Lars Lund

08 Sep 2020 14:34

Greenhouse plants also get sick

How to keep diseases away

The summer started already in April, which has boosted the greenhouse plants. This also means that diseases which would have appeared later in the season are here now. Some greenhouses are filled with lice and mildew, while others are filled with yellow and scorched leaves.

You can’t always be completely sure what causes the problems. In some cases, it can be caused by multiple things, but with a magnifying glass and a precise description of how the plant is nursed it can be figured out.


Plants suffer from diseases because:


Plants get too much or too little nitrogen.

Make sure to dose according to the directions. If you make your own fertilizer, the colour of the leaves will indicate how they are doing. Green leaves are a sign of health. If they turn brighter than normal, they might need more fertilizer. Too much nitrogen (N) is not good, especially not for greenhouse plants. In the greenhouse phosphor (P) and potassium (K) are more important. Vine needs very little fertilizer, but gladly compost.


Plants have stress

Kids that are born prematurely can get stress, and elders too. Plants get stress for a number of reasons, but typically because they are transplanted too early. If the soil temperature is below 14 degrees plants need phosphor as it can only be absorbed in temperatures above 14 degrees.

Cucumbers that are transplanted before the 1st of June (maybe on the 20th of May) risk getting a poor root system which weakens the plant. The consequences of transplanting too early will show latter, typically by a bad fruit development or sick leaves.


Excessive humidity

A greenhouse is a very closed environment and many diseases are carried by drops of water or need humidity to develop. Mildew, paradoxically, develops when the soil is too dry, but it spreads when the humidity is high. Generally, all fungi diseases develop in humid environments. That is why it is important that plants are not placed in a constantly humid environment.

Outside plants dry out quickly and get fewer fungi diseases, especially when the wind is blowing. You can irrigate with a sprinkler that showers your plants. You should irrigate close to the soil (if cucumbers, then irrigate away from the stem) and air out the greenhouse morning and evening. If your plants are often infested with diseases, open up all windows and doors. When a plant is growing, it does not need as much heat as you think.

The soil is too poor

Soil, coconut and sphagnum are the typical methods of cultivation, but the size of coconut is micro as the product is difficult to obtain. If you grow in beds you should as a minimum apply one new layer of compost every year. The most important matter in the soil is the millions of beneficial microorganisms and fungi.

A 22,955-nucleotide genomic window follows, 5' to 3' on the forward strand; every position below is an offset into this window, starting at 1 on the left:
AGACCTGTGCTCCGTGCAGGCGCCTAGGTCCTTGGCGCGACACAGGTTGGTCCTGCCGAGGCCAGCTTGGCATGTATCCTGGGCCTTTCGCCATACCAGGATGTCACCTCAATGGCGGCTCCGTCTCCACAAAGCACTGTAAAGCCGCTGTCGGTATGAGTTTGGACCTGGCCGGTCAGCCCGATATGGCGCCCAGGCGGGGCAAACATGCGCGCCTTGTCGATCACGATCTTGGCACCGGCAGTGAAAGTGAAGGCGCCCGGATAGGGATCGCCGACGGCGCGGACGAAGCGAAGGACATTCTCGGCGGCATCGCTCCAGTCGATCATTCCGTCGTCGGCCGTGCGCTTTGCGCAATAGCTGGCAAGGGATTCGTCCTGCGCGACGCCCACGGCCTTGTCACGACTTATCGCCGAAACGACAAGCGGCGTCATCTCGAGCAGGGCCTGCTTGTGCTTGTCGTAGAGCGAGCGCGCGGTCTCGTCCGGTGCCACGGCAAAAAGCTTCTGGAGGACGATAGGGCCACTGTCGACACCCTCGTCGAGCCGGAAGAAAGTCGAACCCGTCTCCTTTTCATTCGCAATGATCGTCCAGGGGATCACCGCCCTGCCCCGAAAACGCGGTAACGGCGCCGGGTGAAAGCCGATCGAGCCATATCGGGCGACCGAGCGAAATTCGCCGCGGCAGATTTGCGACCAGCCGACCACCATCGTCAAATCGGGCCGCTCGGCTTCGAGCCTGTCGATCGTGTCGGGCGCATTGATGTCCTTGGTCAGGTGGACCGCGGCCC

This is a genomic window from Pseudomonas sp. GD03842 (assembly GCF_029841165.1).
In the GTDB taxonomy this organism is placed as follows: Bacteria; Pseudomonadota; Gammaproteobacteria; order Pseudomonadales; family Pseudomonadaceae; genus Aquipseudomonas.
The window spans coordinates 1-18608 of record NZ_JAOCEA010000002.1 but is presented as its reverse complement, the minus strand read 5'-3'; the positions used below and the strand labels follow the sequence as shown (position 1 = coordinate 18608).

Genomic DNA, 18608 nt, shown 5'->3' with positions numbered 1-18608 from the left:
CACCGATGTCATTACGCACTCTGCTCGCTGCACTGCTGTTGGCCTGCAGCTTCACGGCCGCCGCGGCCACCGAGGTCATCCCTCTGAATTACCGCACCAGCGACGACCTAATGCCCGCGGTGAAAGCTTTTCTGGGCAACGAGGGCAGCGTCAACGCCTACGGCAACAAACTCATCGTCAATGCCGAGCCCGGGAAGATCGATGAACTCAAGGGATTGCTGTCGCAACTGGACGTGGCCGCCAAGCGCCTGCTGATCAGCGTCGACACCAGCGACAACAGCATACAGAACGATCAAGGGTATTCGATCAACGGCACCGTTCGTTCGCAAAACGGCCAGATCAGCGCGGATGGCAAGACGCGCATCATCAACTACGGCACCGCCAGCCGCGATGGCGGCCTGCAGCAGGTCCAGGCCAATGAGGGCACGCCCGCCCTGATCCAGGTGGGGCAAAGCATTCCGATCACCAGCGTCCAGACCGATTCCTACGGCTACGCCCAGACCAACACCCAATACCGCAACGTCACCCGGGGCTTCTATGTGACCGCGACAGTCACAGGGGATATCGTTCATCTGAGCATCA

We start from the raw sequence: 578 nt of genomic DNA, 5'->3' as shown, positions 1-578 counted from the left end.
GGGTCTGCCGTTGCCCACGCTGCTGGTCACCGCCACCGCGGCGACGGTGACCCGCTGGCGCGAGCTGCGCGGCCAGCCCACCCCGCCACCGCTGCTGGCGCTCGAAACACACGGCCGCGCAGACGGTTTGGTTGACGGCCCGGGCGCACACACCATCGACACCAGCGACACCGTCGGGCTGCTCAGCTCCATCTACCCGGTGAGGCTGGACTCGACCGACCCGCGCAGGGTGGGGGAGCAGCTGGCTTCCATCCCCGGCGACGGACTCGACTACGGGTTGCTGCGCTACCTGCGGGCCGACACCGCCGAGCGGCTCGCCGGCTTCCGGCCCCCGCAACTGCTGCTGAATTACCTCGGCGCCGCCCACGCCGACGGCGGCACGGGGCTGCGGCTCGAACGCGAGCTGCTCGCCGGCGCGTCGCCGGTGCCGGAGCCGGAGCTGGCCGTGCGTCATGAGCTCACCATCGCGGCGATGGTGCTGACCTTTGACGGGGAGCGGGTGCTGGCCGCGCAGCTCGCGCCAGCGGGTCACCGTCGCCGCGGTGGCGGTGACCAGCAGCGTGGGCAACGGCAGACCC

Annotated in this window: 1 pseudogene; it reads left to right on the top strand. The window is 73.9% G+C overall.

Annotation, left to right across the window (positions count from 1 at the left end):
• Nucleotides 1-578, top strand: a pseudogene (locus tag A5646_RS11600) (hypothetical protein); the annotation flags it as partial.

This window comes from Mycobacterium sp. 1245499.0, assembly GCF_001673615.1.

They need to be fed with compost to give back important minerals to the soil and plants. By planting directly in the ground, the plants will develop deeper roots and thereby a better root system. One of the important and beneficial fungi is the Mycorrhiza fungus, which among other things increases the plants’ ability to absorb phosphor. If your plants lack phosphor (indicated by scorched leaves) you can add Mycorrhiza.

90% grow in sphagnum. Some (approximately 10%) grow in growbags on the ground because they don’t want to change the soil or add a layer of compost. Most people grow in sphagnum because growbags combined with capillary boxes are the best solution for the busy one. Some say that when growing in capillary boxes you are more exposed to fungi diseases like blossom end rot on tomatoes. Given that 80% grow in capillary boxes, it must be true that most diseases are found there. The most common reason is that people fertilize too much. When it is hot plants need more water to cool down, so if you have fertilized a bit too much, the plants easily get fertilized too much. That is why it is important to skip fertilizing if there is a heatwave on its way, or just fertilize less. Also, remember that tomatoes easily get diseases if irrigated only with rainwater. Irrigate every other time with tap water. Sphagnum is a good product, not in an organic way, but because it absorbs a lot of water. Choose the most expensive, which is more porous and better quality, if you plant in capillary boxes. Look for the volume in the bag. The more the better. Mushroom compost is a composite product of horse manure and sphagnum. Those bags often have a good volume.


Products that help prevent fungi diseases

Skimmed milk can be sprinkled on the leaves to cover them with a layer of calcium.

An extract of horsetail or garlic protects and, in some cases, kills fungi.    

Om Lars Lund

Lars Lund
Danish horticulturist and journalist
Lars Lund has for many years engaged in the garden and greenhouse. Lars has published many books about greenhouses, and he has participated in many Danish horticultural TV shows. He is a walking garden encyclopaedia, and he has answers for most basic cultivation questions – also the more ambitious ones.  

Get to know Lars Lund